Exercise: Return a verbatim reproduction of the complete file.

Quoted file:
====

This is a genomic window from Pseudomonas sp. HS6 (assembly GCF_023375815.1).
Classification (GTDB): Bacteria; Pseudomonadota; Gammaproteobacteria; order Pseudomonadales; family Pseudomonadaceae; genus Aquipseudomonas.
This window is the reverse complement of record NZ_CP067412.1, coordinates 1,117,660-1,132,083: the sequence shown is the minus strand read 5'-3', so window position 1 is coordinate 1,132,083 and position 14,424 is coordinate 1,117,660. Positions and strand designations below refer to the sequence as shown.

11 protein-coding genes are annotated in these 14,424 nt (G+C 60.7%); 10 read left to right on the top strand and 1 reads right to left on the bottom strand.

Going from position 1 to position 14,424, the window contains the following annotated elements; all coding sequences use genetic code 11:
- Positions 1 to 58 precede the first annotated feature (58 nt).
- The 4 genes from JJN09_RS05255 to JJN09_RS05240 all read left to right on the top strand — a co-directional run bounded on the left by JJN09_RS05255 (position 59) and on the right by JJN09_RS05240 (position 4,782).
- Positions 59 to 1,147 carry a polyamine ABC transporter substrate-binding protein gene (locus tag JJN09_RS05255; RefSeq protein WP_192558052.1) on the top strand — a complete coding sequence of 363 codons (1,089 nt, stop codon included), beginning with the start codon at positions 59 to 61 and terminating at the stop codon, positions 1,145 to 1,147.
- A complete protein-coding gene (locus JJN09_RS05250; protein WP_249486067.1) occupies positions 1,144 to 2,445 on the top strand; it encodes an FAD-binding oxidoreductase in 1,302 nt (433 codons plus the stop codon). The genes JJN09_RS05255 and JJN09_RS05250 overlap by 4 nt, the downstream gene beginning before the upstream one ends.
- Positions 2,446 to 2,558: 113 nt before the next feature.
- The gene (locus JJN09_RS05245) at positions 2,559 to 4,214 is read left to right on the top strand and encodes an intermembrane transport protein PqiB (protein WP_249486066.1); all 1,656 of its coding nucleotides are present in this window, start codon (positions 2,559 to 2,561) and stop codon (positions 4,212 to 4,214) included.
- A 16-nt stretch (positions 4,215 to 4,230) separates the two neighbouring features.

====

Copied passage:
This is a genomic window from Pseudomonas sp. HS6 (assembly GCF_023375815.1).
Classification (GTDB): Bacteria; Pseudomonadota; Gammaproteobacteria; order Pseudomonadales; family Pseudomonadaceae; genus Aquipseudomonas.
This window is the reverse complement of record NZ_CP067412.1, coordinates 1,117,660-1,132,083: the sequence shown is the minus strand read 5'-3', so window position 1 is coordinate 1,132,083 and position 14,424 is coordinate 1,117,660. Positions and strand designations below refer to the sequence as shown.

11 protein-coding genes are annotated in these 14,424 nt (G+C 60.7%); 10 read left to right on the top strand and 1 reads right to left on the bottom strand.

Going from position 1 to position 14,424, the window contains the following annotated elements; all coding sequences use genetic code 11:
- Positions 1 to 58 precede the first annotated feature (58 nt).
- The 4 genes from JJN09_RS05255 to JJN09_RS05240 all read left to right on the top strand — a co-directional run bounded on the left by JJN09_RS05255 (position 59) and on the right by JJN09_RS05240 (position 4,782).
- Positions 59 to 1,147 carry a polyamine ABC transporter substrate-binding protein gene (locus tag JJN09_RS05255; RefSeq protein WP_192558052.1) on the top strand — a complete coding sequence of 363 codons (1,089 nt, stop codon included), beginning with the start codon at positions 59 to 61 and terminating at the stop codon, positions 1,145 to 1,147.
- A complete protein-coding gene (locus JJN09_RS05250; protein WP_249486067.1) occupies positions 1,144 to 2,445 on the top strand; it encodes an FAD-binding oxidoreductase in 1,302 nt (433 codons plus the stop codon). The genes JJN09_RS05255 and JJN09_RS05250 overlap by 4 nt, the downstream gene beginning before the upstream one ends.
- Positions 2,446 to 2,558: 113 nt before the next feature.
- The gene (locus JJN09_RS05245) at positions 2,559 to 4,214 is read left to right on the top strand and encodes an intermembrane transport protein PqiB (protein WP_249486066.1); all 1,656 of its coding nucleotides are present in this window, start codon (positions 2,559 to 2,561) and stop codon (positions 4,212 to 4,214) included.
- A 16-nt stretch (positions 4,215 to 4,230) separates the two neighbouring features.